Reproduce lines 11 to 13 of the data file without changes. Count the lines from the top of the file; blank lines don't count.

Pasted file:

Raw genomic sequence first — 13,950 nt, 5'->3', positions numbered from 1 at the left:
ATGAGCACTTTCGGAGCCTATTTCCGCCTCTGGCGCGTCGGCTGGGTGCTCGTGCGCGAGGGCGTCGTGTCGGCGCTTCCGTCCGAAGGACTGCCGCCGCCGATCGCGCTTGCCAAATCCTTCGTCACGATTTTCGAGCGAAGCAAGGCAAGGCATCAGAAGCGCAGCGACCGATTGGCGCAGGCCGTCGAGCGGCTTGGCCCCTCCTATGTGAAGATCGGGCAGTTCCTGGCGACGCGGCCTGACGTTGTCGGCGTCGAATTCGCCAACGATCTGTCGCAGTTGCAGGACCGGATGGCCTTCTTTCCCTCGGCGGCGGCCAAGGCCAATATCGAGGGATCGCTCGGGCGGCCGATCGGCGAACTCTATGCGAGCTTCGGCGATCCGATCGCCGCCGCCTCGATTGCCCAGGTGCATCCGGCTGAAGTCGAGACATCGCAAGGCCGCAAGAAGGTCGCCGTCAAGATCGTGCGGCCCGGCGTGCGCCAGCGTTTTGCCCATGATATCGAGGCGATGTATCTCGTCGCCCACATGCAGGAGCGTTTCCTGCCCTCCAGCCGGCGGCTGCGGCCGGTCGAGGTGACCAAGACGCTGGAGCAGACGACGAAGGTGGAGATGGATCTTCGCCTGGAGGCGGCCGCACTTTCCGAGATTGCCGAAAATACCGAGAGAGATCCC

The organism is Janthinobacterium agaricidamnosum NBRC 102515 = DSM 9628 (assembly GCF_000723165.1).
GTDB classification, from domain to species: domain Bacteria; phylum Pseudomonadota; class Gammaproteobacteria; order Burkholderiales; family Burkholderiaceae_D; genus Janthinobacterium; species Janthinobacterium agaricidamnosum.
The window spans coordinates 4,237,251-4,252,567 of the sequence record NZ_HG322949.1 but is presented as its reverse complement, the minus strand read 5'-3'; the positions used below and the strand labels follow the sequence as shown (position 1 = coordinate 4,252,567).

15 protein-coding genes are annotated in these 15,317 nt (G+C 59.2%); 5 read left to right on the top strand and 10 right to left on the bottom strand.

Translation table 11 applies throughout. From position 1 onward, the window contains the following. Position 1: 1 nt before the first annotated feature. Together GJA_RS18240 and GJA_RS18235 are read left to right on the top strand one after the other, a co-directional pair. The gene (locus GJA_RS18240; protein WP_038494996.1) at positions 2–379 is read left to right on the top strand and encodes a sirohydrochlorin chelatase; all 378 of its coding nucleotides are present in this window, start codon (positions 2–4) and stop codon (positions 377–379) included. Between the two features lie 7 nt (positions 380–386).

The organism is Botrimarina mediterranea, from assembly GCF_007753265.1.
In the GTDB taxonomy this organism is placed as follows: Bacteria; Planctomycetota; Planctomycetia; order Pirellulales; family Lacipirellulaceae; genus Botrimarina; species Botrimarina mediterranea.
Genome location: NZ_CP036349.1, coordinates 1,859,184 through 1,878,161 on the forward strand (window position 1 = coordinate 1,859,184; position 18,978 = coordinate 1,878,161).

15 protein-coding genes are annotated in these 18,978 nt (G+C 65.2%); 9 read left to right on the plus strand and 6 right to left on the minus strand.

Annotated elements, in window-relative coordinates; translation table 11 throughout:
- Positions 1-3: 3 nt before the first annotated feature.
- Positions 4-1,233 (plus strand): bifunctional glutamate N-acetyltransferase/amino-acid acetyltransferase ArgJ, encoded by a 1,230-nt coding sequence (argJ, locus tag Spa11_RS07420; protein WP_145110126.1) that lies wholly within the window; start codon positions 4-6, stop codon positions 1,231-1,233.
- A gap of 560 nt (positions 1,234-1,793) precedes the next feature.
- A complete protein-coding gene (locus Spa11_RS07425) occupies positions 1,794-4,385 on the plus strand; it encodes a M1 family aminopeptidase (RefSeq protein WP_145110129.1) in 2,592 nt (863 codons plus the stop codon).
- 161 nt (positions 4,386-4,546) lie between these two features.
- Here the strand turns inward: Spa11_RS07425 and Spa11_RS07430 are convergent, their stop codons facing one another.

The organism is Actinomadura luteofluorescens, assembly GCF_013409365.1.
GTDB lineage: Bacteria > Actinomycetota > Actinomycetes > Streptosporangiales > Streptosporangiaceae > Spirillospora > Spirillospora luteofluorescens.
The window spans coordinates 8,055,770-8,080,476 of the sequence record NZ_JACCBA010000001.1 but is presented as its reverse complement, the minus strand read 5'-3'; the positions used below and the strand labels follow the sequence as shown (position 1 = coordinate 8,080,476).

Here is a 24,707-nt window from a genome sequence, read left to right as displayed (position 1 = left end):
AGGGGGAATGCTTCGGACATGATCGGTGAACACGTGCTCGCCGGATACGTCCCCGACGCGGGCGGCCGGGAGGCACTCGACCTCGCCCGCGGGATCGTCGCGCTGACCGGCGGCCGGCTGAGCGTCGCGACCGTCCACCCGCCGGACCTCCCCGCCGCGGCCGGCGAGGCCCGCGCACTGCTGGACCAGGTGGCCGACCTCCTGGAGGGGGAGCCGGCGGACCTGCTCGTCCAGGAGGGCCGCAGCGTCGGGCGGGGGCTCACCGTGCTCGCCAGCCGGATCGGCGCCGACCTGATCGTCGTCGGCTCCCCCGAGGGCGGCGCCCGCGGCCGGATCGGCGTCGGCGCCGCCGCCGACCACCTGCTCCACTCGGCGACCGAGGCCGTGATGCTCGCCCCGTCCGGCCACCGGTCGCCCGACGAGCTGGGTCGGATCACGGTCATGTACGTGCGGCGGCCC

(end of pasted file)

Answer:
15 protein-coding genes are annotated in these 18,978 nt (G+C 65.2%); 9 read left to right on the plus strand and 6 right to left on the minus strand.

Annotated elements, in window-relative coordinates; translation table 11 throughout:
- Positions 1-3: 3 nt before the first annotated feature.